Well, I've got my reading tally for 2012 off to a good start, with thirteen books read in January and I'm hoping to better 2011's total of 109 books by year's end. My annual tally has been dropping year by year since I first began keeping a record - 134 books in 2009 and 120 in 2010. An indication that I'm doing more things in my life, perhaps?

One of the reasons for the lower total last year is that I got myself an iPad in August and I am often playing on that in the evenings when I would normally be reading. I also went trekking in Nepal in November and so did not finish reading a single book, although I took with me Practicing the path: a commentary on the Lamrim Chenpo as my in-camp reading. Most evenings though, I was content to just sit back and shoot the breeze with my fellow trekkers rather than read. so, there were 10+ books that didn't get read in 2011.

So, what did I read? And what were my standout books for 2011? Fifty-three of the one hundred and nine books I read were fiction. Some of my favourites were Salmon fishing in the Yemen by Paul Torday, RIding the black cockatoo by John Danalis, Beatrice and Virgil by Yann Martel and A Fine Balance by Rohinton Mistry. The latter is a touching and beautifully told story of four people's lives in 80s India. It's an ultimately bleak tale with an ending that leaves the reader shocked and dismayed. I found it a haunting tale, just like Kiran Desai's Inheritance of Loss.

2011 was a year of favourites as well as discoveries of new authors. Into the former category fall Ian Rankin (The Impossible Dead), Val McDermid and Retribution and Peter Robinson and Before the poison. New authors that on my "must read more of" list are Michael Rowbotham Lost, Belinda Jeffrey Big River, Little Fish, and PM Newton The Old School. Interestingly, all three are Australian authors.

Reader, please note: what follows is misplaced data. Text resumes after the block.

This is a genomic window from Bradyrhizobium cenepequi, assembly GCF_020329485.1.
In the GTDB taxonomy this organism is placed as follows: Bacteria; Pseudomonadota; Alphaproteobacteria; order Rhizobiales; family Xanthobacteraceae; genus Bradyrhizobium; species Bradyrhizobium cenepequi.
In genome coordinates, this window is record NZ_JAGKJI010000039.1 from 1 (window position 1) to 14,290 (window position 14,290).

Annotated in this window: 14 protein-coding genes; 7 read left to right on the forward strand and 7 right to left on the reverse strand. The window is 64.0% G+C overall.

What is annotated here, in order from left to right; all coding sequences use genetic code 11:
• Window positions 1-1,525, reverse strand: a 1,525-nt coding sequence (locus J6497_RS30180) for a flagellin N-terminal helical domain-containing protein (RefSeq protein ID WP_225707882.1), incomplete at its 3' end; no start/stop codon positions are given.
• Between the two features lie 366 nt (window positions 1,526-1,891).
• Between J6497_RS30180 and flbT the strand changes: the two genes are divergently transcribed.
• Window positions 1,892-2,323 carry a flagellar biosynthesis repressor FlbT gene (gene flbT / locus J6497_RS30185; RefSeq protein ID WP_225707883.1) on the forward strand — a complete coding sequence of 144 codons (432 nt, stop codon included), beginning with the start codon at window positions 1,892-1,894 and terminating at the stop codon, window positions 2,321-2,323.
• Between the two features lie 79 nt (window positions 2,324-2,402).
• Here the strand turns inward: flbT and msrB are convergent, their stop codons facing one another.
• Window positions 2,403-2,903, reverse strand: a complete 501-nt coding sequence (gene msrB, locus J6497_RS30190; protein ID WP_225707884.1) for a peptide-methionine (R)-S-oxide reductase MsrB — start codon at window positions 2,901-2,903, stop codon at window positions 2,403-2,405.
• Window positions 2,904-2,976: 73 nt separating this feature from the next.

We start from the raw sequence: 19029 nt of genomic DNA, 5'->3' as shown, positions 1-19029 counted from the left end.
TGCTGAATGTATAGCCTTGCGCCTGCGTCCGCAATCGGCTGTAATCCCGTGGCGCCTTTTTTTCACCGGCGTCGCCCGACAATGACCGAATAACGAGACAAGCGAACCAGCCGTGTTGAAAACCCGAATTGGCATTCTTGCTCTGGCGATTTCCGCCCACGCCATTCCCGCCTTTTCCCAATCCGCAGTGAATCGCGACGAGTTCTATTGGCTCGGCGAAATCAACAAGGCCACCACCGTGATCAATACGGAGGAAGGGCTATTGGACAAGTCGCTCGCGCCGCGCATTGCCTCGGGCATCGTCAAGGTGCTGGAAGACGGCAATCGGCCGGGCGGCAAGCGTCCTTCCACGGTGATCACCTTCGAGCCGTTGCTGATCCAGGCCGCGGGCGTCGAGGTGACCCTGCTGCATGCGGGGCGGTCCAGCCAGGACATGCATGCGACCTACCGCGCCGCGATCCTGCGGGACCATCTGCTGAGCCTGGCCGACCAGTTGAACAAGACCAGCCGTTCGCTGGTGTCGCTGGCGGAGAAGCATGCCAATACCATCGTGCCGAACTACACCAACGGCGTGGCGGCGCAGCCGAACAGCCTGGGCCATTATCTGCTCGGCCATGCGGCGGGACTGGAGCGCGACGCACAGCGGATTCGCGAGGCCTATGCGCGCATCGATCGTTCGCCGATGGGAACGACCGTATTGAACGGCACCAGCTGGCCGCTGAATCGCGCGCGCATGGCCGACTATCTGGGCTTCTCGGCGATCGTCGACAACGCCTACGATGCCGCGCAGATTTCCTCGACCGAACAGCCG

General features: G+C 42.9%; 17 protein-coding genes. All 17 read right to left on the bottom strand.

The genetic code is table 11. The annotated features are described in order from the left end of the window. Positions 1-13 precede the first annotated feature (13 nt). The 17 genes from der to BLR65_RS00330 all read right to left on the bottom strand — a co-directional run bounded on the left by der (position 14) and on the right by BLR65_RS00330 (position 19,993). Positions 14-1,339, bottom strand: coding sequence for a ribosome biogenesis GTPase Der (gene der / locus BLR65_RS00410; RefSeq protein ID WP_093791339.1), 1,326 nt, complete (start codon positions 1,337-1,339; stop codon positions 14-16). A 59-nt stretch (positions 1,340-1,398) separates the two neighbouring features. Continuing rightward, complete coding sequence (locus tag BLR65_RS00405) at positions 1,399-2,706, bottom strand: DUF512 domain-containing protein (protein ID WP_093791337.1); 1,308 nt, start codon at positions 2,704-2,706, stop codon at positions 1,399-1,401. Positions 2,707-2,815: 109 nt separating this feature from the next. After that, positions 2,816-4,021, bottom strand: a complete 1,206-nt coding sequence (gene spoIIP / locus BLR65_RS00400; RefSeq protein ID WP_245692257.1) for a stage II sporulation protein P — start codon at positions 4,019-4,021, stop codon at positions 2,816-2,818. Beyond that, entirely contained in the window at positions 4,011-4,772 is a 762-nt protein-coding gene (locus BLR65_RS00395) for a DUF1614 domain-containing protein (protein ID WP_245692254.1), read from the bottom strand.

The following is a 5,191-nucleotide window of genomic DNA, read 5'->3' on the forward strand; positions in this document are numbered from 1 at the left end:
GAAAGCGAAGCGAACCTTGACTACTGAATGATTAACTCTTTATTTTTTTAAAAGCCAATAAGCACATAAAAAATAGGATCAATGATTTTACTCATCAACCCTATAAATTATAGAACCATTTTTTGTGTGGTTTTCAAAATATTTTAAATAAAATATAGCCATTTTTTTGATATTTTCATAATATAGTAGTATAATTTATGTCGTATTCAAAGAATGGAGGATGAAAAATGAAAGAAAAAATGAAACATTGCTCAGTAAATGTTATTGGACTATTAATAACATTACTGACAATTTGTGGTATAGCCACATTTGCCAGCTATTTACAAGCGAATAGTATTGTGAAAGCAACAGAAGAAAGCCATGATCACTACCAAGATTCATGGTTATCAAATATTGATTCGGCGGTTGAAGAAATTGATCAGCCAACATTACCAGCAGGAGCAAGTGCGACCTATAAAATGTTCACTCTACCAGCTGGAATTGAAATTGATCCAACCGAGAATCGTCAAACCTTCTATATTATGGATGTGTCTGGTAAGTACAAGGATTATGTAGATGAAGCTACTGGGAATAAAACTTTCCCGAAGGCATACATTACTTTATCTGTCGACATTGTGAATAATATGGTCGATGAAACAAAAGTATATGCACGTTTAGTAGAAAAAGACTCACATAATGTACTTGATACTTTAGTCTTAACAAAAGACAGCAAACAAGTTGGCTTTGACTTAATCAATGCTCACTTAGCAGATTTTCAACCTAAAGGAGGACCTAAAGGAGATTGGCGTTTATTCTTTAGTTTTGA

As usual, my non-fiction reading was pretty ecletic. A few books on Buddhism, some Himalayan or mountaineering books, lots of travelogues and some histories. Some of my favourite non-fiction titles were The Big Twitch by Sean Dooley - a book about birdwatching, Friends in High Places by Peter Mayne that tells of his sojourn in the Indian Himalayas and Kathmandu with members of the exiled Rana clan of Nepal, and How to Leave Twitter, an hilarious account of Twitter and its users by Grace Dent.

One of the things I vowed to do in 2011 was not to borrow a single library book until I had read every unread book on my own shelves. I lasted a whole six weeks before I cracked and gave in to the craving to visit the library and browse its shelves. I did manage to read 14 of my own books in that 6 week period and a further 15 throughout the year. That still leaves an awful lot of unread books, so I will try and devote at least one month a quarter this year to reading my own books. If nothing else, I should be able to work my way through the rest of Sue Grafton's alphabet series that I started last year.

So, that's it. Another year of reading adventures finished with the promise of so much more to come in 2012. Already on my To Read pile are Lindsay Tanner's Sideshow, IQ84 by Haruki Maramuri and Wade Davis' Into the Silence. Oh, and Practising the Path is still unfinished. Maybe I'll take it on my trip to Dharamasala later this year....